New drive-thrus? Minneapolis City Council doesn't want ‘em

New drive-thru businesses will be banned from being built in Minneapolis under an ordinance the City Council unanimously approved on Thursday.

Disabled residents said the move ignores their concerns because drive-thru lanes remain their best option to pick up needed food and medication.

But council members argued the action would cut down on exhaust from idling vehicles, limit the size of parking lots, and improve pedestrian safety. Residents have long complained about traffic and light pollution spilling into neighborhoods, supporters said.

“With everything, there are trade-offs. The amount of pushback and opposition we hear about drive-thrus is really strong every time one is proposed,” Council President Lisa Bender said in an interview. “Increasingly, we hear that residents just don’t want that type of development in their neighborhoods.”

The ordinance does not apply to existing drive-thru locations and will not force any business to close, Bender said.

Drive-thrus became a staple of 20th-century car culture, but for years, Minneapolis has been slowly restricting where such businesses could be built. Until Thursday, the city still allowed new buildings to rise in parts of north and northeast Minneapolis and small pockets on the south side.

One drive-thru business, which council members did not identify, has already submitted a complete application to the city and will be considered. Otherwise, the ordinance will prevent all future applications.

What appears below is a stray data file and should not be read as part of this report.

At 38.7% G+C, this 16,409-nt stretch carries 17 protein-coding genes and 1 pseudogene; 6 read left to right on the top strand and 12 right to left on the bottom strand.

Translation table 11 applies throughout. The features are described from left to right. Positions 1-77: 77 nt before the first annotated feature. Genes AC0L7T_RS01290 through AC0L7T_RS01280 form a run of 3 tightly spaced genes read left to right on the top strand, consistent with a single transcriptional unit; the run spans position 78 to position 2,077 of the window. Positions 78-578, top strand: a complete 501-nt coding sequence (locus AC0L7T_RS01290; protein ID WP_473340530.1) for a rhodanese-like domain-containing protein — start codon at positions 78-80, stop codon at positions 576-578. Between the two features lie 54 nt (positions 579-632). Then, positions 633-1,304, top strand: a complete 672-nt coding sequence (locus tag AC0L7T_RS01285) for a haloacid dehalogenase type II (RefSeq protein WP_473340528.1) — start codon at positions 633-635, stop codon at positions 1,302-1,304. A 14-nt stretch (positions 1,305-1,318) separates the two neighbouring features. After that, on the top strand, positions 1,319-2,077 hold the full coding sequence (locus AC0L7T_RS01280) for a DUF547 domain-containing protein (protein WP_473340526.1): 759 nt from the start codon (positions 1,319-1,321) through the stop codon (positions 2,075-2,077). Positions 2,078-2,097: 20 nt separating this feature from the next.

Dan Klassen, a southeast Minneapolis resident who has Parkinson’s disease, said council members do not seem to understand how difficult it is for people with disabilities to walk through stores to pick up medication.

“You’ve got to hang on to a cart, make your way to the back. So there’s a big difference,” Klassen said in an interview at his home. “Sounds like they didn’t take the opinions into consideration when they were voting.”

The Minneapolis Advisory Committee on People with Disabilities also opposed the legislation, citing the value of drive-thru lanes to disabled residents.

“New technology and practices have improved access to goods and services; however, it is still a necessity to advocate for barrier removal and equitable access,” wrote the committee’s chairman, Ken Rodgers.

Bender predicted that all drive-thru lanes would eventually be replaced by delivery services and parking lot pickup areas.

In her ward, blind residents are put at risk by the extra driveways that many businesses with drive-thru lanes require, she said.

“In Uptown, we have a lot of folks who are sight-impaired or blind who are mobility-impaired and relying on our sidewalks,” Bender said. “When you have drive-thrus, you have a lot of cars coming and going.”

Klassen’s pharmacy, the Walgreens on Lake Street, is unaffected by the ordinance. But he said those who don’t have a drive-thru pharmacy nearby will never have the opportunity to get one.

“We’re kind of the forgotten folks. All these scooters and bicycles around town, they don’t help us very much, whereas the drive-thru does help us,” he said.